The professionals’ interest in the NAS caused a group of researchers from different countries to publish an update guideline in 2015, since the instrument was proposed in 2003 and some problems were observed in its application by nurses around the world, especially related to the lack of clear operational explanations about certain items and the inclusion of new technologies (18).
Although it was created from the analysis of patients in the ICU, this review identified that the NAS is being applied in other sectors of the hospital, such as in the emergency room during resuscitation of the traumatized (12). In addition, NAS has been investigated in different countries, with emphasis on Brazil, as evidenced in a literature review conducted in 2015 (19). Considering the Donabedian’s model that analyzes the quality of health care in three categories (structure, process, and outcomes) (20), this search identified that all 36 included studies investigated NAS as a process (19).
It is assumed that the researchers’ preference for the NAS as evidenced in the present review is due to the fact that the instrument was created of data from different continents countries rather than from a specific population/region.
It is important to highlight two other instruments for evaluating the nursing workload in traumatized patients identified in this review: LEP (14) and NASA-TLX (11). LEP (14), a nursing workload management system, was developed in 1987 and is cataloged of 184 variables that are used in European countries to provide nursing data for management, planning, and control of nursing workload.
NASA-TLX is a tool developed to measure workload among pilots (21). Interesting how it is also applicable to other context, such as in medicine (22,23) to measure the relationship between provider workload and task and performance demands. The study that applied this tool identified, as a disadvantage, the necessity of a member of the study staff to be present to administer and collect data and this condition should be considered when choosing NASA-TLX to survey workload during trauma resuscitation (11).
The relationship between workload and severity was found in three investigations carried out in ICU (1,8,12). The applied indices were Acute Physiology and Chronic Health Evaluation II (APACHE II) (1,12) and Simplified Acute Physiology Score (SAPS II) (8). These indexes (24,25), considered physiological, were created from the analysis of patients in the ICU, not specifically for victims of trauma.
A Brazilian study evaluated the anatomical indexes Injury Severity Score (ISS) (26) and New Injury Severity Score (NISS) (27) and identified that there was a significant difference between the high and medium/low NAS scores and these indices, patients who demanded a high nursing workload presented greater severity of the traumatic injuries. However, these indexes did not remain in the final modeling on factors associated with high workload (8).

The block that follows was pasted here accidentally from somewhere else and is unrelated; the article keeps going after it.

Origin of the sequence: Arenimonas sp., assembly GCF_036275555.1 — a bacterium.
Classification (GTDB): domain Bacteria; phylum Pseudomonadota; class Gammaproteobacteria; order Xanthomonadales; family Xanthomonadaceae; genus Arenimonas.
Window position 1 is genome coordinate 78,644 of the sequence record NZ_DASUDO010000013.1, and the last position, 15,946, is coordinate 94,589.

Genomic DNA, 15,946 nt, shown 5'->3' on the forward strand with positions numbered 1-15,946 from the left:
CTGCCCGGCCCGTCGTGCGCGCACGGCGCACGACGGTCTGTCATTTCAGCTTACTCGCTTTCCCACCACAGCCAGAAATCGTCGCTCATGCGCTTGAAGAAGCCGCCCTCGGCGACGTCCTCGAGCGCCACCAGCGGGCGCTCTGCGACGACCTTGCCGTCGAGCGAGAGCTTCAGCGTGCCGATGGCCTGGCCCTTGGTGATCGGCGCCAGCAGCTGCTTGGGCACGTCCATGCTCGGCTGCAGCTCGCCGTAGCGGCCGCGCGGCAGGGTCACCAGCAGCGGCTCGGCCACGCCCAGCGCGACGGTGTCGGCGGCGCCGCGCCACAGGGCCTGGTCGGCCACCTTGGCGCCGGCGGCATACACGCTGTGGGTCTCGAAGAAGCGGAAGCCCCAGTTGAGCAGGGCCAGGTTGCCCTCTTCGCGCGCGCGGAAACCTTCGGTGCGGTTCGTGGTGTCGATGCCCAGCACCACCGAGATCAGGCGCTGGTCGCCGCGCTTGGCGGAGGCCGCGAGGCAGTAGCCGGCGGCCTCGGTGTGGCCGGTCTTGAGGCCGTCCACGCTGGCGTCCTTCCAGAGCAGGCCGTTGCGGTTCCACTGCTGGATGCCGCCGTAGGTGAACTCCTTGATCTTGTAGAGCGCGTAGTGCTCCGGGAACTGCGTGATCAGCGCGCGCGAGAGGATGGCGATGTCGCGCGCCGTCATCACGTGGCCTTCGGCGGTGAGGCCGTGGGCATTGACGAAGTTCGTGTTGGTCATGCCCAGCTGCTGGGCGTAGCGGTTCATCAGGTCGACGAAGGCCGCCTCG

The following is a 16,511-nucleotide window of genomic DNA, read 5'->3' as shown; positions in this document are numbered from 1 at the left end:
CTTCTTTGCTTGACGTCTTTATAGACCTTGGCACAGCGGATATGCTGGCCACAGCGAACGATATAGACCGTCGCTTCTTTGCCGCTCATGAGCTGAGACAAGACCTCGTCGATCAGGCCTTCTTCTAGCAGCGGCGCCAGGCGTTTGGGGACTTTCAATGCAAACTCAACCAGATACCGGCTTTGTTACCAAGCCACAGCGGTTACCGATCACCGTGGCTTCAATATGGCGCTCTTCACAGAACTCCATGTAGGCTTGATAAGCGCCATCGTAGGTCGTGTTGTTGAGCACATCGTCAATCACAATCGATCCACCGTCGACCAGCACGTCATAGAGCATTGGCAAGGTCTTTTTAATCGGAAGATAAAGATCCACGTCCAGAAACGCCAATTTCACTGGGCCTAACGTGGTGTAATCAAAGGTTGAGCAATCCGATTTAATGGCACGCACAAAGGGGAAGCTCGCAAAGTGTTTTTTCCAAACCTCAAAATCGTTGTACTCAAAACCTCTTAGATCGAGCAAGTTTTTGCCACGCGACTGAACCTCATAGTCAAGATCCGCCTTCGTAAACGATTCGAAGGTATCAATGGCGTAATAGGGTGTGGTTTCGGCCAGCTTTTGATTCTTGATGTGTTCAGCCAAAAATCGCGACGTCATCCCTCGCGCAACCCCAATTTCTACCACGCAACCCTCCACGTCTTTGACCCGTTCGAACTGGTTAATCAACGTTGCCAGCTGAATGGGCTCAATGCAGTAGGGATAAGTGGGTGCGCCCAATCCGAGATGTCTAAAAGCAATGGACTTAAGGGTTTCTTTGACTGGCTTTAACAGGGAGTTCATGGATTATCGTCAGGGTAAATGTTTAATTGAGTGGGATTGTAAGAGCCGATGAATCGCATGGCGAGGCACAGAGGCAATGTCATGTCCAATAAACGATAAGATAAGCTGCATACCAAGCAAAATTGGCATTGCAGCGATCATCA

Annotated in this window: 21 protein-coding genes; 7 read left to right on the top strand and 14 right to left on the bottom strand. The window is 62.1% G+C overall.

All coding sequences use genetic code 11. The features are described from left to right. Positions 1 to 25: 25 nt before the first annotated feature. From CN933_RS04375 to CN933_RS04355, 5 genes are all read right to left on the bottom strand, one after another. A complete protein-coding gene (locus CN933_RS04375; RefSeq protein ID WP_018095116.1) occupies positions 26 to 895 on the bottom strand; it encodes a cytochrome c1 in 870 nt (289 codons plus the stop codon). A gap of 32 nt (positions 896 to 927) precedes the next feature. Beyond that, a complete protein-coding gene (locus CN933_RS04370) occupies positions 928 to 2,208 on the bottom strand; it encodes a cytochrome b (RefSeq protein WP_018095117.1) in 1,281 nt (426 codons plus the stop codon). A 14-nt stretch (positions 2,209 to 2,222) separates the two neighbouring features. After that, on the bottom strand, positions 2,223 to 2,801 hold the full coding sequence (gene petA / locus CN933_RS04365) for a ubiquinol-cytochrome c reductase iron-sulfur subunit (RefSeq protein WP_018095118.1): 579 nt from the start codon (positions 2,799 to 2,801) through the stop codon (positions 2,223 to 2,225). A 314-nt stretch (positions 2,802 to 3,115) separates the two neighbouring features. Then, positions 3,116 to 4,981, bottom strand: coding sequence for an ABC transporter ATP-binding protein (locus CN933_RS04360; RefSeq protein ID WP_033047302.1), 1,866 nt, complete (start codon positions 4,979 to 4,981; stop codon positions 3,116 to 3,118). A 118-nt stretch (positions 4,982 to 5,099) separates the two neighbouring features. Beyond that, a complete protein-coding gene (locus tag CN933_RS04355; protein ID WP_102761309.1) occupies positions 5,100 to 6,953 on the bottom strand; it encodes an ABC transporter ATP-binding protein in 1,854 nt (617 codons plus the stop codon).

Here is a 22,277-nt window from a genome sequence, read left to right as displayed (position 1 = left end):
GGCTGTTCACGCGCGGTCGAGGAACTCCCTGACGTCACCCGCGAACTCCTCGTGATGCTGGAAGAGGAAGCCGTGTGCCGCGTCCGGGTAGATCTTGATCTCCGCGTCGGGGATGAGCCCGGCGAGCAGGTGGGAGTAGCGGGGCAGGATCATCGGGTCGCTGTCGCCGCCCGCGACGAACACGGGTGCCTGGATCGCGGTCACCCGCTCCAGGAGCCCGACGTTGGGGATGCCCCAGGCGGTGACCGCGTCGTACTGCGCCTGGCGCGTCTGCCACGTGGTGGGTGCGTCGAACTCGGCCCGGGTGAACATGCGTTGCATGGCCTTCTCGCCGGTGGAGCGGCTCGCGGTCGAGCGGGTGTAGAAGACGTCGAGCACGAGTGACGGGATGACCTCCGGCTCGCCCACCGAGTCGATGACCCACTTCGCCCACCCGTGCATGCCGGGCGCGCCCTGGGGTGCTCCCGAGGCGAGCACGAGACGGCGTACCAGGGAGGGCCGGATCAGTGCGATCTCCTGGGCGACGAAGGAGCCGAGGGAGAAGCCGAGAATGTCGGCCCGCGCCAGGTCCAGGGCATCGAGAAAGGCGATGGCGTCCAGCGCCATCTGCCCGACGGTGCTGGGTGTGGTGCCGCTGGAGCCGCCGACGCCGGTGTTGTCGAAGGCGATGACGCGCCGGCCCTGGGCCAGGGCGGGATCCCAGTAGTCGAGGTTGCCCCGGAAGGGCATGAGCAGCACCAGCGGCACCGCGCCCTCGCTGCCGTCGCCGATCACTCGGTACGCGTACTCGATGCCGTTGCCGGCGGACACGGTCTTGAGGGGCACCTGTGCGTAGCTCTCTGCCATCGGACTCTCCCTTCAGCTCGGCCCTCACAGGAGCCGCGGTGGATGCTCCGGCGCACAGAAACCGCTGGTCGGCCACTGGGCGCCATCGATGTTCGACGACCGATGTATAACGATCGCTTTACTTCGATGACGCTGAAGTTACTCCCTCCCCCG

Therefore, in view of the findings of this review, it is suggested that new studies be developed with the objective of analyzing this relationship (workload and severity) with the application of physiological (28) and/or mixed (29).
Regarding nursing care interventions for trauma victims (9,10), NAS items that appeared more frequently are related to routine ICU activities, regardless of patient type (trauma or non-trauma). Therefore, there is concern about the existence or not of specific nursing interventions in the care of certain traumatized groups as victims of penetrating trauma or traumatic brain injury, among others. The need for future studies on the workload and nursing interventions required by specific traumatized populations emerges and the results of them will help in training requirement identification.
It should be emphasized that the measurement of the nursing workload required by trauma victims is essential to estimate the optimal nurse-to-patient ratio per shift (8,12) to enhance care quality and reduce medical costs (13) related to trauma victim assistance. Therefore, studies that analyze these characteristics are fundamental to guide managers on the optimal team dimensioning aiming at the quality of care provided.
Finally, the choice to consider only the inclusion criteria of the studies may be considered a limitation of this review.
The studies included in this review allowed to conclude that NAS was the instrument of choice to measure the nursing workload required by trauma victims and that more researches need to be done in different countries and the possible relationship between care demand and aspects of trauma, including the severity of the injuries, need to be better explored.
Conflicts of Interest: The authors have no conflicts of interest to declare.
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Cite this article as: Nogueira LS, Domingues CA. Nursing workload of trauma victims: an integrative literature review. J Emerg Crit Care Med 2018;2:102.